"So you can connect with the Frumpkin, and control it?"
"Yes, he's my cat, a magical one. I can scry through him in a sort of way," Caleb answered holding out his hand as the cat elegantly weaved itself through the iron bars and came to give what it had found to Caleb.
The human held out his hands and accepted the odd pieces of metal, then held them out to Nott. "Will these work?" With one hand extended towards his companion, the other stayed back to affectionately rub behind Frumpkin's ears.
Nott took them and examined them quickly. "Yes, I should be able to pick such an easy lock with these." She tentatively reached towards the cat and pat his head twice as thanks, then darted to the door with nervous energy from having touched the terrifying creature.
It was simple with the tools at her disposal, just a quick tap, tap, tap, on each tumbler and turn.
She turned back to Caleb. "Do we leave?"
The human had a serious mien, obviously contemplating what they should do next. "Nein," he finally decided. "There's a second guard outside the jailhouse. Our best bet is to try to get them to leave so we don't have to fight our way free."
"Your magic! You can scare them off with your frightful beast!"
"Unfortunately, most would not qualify Frumpkin as a frightful beast. I'm afraid I don't know many spells."
Nott looked to Caleb and debated whether she should even mention it. "Well, there was that one night you used magic…"
As he looked away horrified, Notte lurched over to his side and insisted," Yes, you can. I believe in you."
He looked to her wearily. "I respect your choice to believe in me, but I will disappoint you."
"Set the straw on fire," she suggested, her usual air of jumpiness flattened under the necessity to protect her human. If the guards came by and found the cell door open, they were done for. They couldn't fight their way out. "When it's on fire, we can call for the guards help, they will let us leave the building and we'll be better able to run."
There was no fire in his eyes, how could he be expected to create any with his magic?
"You can do this," she encouraged," You're brilliant and gifted. You wield magic!" Her speech was cut short as she listed to one side and almost fell over. "I-I'm fine, you just need to… worry about…" She could only point to the straw as her ears began to ring alongside an agonizing spear of pain through her neck that washed over the base of her head.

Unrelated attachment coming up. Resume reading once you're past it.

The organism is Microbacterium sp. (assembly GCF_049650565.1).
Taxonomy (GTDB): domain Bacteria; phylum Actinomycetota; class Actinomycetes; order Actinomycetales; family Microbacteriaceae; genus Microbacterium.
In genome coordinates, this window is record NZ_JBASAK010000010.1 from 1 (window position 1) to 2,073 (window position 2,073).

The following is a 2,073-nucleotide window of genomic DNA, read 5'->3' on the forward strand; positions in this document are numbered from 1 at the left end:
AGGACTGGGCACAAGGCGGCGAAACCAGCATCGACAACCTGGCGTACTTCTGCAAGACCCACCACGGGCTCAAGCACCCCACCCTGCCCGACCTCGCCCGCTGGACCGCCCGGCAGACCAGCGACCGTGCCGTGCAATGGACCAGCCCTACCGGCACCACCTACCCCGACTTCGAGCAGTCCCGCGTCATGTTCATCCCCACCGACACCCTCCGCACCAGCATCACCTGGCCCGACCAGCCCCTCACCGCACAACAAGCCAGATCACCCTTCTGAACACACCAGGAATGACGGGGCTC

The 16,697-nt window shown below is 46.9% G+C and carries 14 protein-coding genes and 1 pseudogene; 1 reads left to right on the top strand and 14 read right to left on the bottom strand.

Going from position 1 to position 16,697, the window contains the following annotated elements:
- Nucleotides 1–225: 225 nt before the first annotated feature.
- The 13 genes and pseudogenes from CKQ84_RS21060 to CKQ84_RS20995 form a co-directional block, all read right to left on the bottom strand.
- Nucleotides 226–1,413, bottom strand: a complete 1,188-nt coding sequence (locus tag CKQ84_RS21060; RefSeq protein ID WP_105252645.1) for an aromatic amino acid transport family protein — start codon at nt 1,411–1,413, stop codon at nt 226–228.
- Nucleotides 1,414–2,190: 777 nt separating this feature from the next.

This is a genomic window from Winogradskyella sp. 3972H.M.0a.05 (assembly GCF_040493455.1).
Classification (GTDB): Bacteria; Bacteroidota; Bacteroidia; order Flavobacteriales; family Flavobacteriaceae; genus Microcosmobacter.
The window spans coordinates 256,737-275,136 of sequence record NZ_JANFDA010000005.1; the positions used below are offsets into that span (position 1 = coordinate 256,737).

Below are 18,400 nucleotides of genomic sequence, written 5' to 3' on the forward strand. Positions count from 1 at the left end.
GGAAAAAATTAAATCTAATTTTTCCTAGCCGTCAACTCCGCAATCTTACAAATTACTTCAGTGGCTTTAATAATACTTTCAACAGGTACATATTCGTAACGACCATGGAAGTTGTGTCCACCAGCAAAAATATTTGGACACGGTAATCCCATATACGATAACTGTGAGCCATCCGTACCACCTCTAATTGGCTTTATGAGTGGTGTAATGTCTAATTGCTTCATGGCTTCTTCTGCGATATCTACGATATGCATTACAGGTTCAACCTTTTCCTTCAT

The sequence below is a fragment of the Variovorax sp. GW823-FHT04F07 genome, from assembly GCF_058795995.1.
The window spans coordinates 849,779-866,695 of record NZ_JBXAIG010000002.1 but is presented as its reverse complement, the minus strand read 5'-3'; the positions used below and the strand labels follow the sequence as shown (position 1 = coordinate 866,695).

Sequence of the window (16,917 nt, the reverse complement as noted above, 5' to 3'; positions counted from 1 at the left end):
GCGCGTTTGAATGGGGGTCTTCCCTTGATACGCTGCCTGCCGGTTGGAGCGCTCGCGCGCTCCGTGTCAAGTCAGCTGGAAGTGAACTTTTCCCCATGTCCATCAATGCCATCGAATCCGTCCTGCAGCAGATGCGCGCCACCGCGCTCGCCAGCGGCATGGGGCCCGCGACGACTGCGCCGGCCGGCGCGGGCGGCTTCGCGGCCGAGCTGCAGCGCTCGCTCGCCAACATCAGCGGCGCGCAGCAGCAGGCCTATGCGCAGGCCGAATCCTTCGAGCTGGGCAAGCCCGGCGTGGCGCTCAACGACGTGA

She wished she could tell him not to speak so loud right now. By the time clarity came back enough to think to mention it, she was staring up in awe as he let his hand darken to black coals, thin cracks of orange revealing the flame's potential just before he summoned his first bolt of crackling fire and threw it to the far corner of their cell.
Fire took hold instantly, it's dancing form spreading quickly.
"Guards," he called as loudly as he could," Fire! Fire!"
They heard the front door open and close, and no one came for them.
"Th-they just left us," Caleb whispered under his breath, the shock ringing through his taut shoulders.
"Then it seems there's no one to stop up leaving," Nott said, already edging for the door. The cell was getting hot quickly. She looked back when she realized Caleb wasn't right behind her. "Caleb?"
His gaze had returned the the blaze he started, and jaw had fallen slack. It took Nott a couple of cursory steps as her vision swam again, but she made it to his side and pulled on his hand. He was so big and she was so small, though. "Please, Caleb," she implored," Please, let's go."
He didn't budge under her pull, and she resorted to something stronger than she wanted to. "Ich wollte es nicht zu machen," She repeated, the same phrase he'd woken her up with so many nights with.
He looked to her, and with the blaze lighting his face and the angle he had to look down at, his expression was momentarily horrifying. He followed suit and rasped out," Ich wollte es nicht zu machen."
"It's okay," she said," Whatever that means. It's okay."
"I didn't want to do it," he forced out through dry breaths.
"Ich wollte es nicht zu machen; I didn't want to do it. I didn't want…" He broke off into coughing that made her dizzy.
Their throats were already dry and possibly roughed up from smoke inhalation. They needed to go now. She pulled again, but this time he followed. He paused before they left the jailhouse proper, and said," Our things." His voice was so reserved, it scared Nott. Had she done the wrong thing and only broken her human further?
"We don't have time to find them," she said, though she was sad about the prospect of leaving her prized possessions behind.